If you have recently purchased a top-rated air purifier, you may have one question on your mind. How to put in a HEPA filter in an air purifier? Don’t worry. We have got you covered.

KEY TAKEAWAYS:

  • New air purifiers will typically ship with a HEPA filter encased in plastic sheathing.
  • Remove this plastic container and insert the filter according to the quick start guide.
  • If you notice a slight odor emanating from a new air purifier, know that it should fade within a day or so.

How to Install a Hepa Filter in an Purifier?

Brand new air purifiers do not typically ship with the HEPA filter already installed. You will have to do it yourself before initially powering up the unit. This is not as hard as it sounds, and our guide to installing an air filter can walk you through it.

Insider Tip

If there is no quick start guide, check the instruction manual or look on YouTube for a video about your specific model.

How to Put in a HEPA Filter in an Air Purifier

The process to insert a HEPA filter in an air purifier will differ depending on the make and model of your purifier, but there are some general commonalities. Here are some universal tips and guidelines. If you use an activated carbon air filter instead of a HEPA filter, you’ll also need to know how to replace the carbon pellets in your air purifier.

Check the Quick Start Guide

A new air purifier typically contains a number of different pieces of documentation. There is the instruction manual and the warranty card, but you can also encounter something called the quick start guide. This one-sheet exists to inform consumers how to quickly get started with their new air purifier. As such, this guide will usually go over the specific process to insert the HEPA filter inside of the air purifier. If there is no quick start guide, check the instruction manual or look on YouTube for a video about your specific model.

Insider Tip

A HEPA filter will usually be wrapped in plastic and placed inside the air purifier upon receipt.

Remove the Filter From its Packaging

A HEPA filter will usually be wrapped in plastic and placed inside the air purifier upon receipt. Do not power on the air purifier without opening up the housing, retrieving the HEPA filter, removing the plastic, and reinserting the filter back into the air purifier. Running an air purifier with the filter still wrapped in plastic can be a fire hazard and could be a danger to the unit.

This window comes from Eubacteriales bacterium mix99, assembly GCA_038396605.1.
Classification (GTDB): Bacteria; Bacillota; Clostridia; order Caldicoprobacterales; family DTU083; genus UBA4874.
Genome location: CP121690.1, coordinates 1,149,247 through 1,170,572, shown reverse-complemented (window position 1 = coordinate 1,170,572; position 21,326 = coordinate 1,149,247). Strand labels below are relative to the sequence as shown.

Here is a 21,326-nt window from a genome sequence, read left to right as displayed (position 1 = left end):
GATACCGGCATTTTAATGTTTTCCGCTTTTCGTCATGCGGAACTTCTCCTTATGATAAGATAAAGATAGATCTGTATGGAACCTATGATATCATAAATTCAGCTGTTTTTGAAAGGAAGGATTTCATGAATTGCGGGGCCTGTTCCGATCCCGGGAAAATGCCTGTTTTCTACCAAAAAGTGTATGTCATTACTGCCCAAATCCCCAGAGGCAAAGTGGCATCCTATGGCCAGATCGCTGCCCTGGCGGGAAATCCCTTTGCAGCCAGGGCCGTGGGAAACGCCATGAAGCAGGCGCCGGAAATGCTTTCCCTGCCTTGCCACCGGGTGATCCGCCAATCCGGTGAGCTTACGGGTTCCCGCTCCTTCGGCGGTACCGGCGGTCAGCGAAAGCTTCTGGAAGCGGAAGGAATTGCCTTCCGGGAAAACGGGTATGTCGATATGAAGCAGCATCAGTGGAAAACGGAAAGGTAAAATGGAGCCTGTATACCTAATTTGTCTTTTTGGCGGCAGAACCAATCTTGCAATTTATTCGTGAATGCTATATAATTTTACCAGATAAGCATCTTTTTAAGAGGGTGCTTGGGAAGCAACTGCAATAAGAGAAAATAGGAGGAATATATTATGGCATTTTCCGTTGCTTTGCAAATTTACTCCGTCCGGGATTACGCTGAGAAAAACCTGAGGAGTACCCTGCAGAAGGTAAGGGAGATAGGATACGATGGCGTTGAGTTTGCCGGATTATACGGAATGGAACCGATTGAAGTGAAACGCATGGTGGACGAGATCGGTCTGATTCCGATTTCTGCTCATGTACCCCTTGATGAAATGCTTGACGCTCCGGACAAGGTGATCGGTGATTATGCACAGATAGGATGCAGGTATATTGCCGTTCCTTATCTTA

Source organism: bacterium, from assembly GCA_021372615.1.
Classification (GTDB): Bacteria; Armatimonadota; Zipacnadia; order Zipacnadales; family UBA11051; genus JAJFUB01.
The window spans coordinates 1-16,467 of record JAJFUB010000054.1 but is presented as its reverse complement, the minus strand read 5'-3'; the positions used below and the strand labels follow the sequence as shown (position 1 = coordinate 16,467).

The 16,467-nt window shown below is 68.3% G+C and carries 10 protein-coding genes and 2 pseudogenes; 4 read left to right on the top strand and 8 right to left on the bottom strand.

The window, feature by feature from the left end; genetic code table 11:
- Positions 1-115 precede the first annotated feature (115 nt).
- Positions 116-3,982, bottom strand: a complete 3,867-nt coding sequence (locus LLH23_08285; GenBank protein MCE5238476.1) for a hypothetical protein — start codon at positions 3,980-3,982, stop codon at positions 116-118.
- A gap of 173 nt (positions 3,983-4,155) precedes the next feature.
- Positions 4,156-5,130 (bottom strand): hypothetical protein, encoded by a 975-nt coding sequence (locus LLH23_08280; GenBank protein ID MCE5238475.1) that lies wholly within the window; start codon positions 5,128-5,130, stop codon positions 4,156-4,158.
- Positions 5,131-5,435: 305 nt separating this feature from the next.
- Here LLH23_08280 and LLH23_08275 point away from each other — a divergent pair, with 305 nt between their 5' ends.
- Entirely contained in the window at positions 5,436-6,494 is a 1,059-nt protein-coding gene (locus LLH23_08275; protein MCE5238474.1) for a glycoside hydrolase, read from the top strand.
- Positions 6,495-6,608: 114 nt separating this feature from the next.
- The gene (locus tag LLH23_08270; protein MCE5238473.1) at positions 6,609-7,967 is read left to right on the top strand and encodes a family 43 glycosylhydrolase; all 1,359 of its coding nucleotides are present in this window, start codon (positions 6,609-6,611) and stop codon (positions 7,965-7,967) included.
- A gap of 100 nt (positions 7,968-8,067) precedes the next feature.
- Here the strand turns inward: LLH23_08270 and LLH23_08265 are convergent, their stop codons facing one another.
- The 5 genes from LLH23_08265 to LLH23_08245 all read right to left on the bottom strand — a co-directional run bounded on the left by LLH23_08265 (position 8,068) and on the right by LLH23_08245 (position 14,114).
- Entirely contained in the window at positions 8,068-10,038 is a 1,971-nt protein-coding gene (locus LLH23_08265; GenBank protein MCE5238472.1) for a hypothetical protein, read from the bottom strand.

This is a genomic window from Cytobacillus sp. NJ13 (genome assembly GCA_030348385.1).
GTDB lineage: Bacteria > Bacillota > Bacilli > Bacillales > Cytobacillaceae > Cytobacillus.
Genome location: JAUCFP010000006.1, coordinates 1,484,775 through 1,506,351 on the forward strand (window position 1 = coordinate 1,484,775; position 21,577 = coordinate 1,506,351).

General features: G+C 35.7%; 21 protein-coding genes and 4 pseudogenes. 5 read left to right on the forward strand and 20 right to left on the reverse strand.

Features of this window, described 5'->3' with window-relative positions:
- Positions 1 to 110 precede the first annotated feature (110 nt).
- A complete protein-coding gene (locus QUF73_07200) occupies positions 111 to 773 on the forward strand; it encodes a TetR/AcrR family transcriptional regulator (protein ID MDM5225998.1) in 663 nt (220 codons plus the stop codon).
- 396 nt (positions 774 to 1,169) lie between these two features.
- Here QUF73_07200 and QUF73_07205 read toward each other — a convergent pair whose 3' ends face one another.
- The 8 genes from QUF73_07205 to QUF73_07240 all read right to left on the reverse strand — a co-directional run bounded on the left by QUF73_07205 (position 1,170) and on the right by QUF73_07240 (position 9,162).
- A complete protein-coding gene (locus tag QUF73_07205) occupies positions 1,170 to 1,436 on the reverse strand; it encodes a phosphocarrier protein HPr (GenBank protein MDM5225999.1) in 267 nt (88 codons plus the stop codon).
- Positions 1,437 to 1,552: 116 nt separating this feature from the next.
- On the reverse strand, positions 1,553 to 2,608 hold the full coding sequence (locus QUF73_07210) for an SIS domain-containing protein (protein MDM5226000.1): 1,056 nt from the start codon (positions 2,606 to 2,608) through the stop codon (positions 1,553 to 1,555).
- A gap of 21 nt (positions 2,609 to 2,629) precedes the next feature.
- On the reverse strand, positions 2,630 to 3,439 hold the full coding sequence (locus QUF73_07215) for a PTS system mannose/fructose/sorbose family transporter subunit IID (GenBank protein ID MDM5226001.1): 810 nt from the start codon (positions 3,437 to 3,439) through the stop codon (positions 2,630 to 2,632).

There May be an Odor at First

Depending on the design of your HEPA filter and your air purifier, there could be a slight odor that emanates from the unit when you first power it on. Do not worry. This is just a natural part of the filter springing to life. This odor should be minimal and should dissipate within one day of use. Be sure to check on it from time to time during this 24 hour period to see if the aroma has faded or not.

Warning

Do not power on the air purifier without opening up the housing, retrieving the HEPA filter, removing the plastic, and reinserting the filter back into the air purifier.

F.A.Q.S

Where to place an air purifier?

You can place an air purifier anywhere you want, though we would caution against placing one too close to a wall or a related obstacle. Basically, an air purifier needs a little bit of room so it can properly inhale and exhale air.


Are all HEPA filters the same?

No, HEPA is more of a standard than an actual product. In other words, a filter can be considered a HEPA filter as long as it meets certain requirements. A true HEPA filter has to be able to filter at least 99.97 percent of air particulates that are larger than 0.3 microns in diameter.


What are HEPA filters made of?

HEPA filters can be made from a wide variety of materials, including metallic wool, glass, woven animal hair, and more.



STAT: Department of Energy (DOE) specifies HEPA filters used by DOE contractors must be able to remove 99.7 percent of airborne particles 0.3 microns and larger, but no federal or national regulations exist for the consumer industry. (source)

Lawrence Bonk

Lawrence Bonk is a copywriter with a decade of experience in the tech space, with columns appearing in Engadget, Huffington Post and CBS, among others. He has a cat named Cinnamon.

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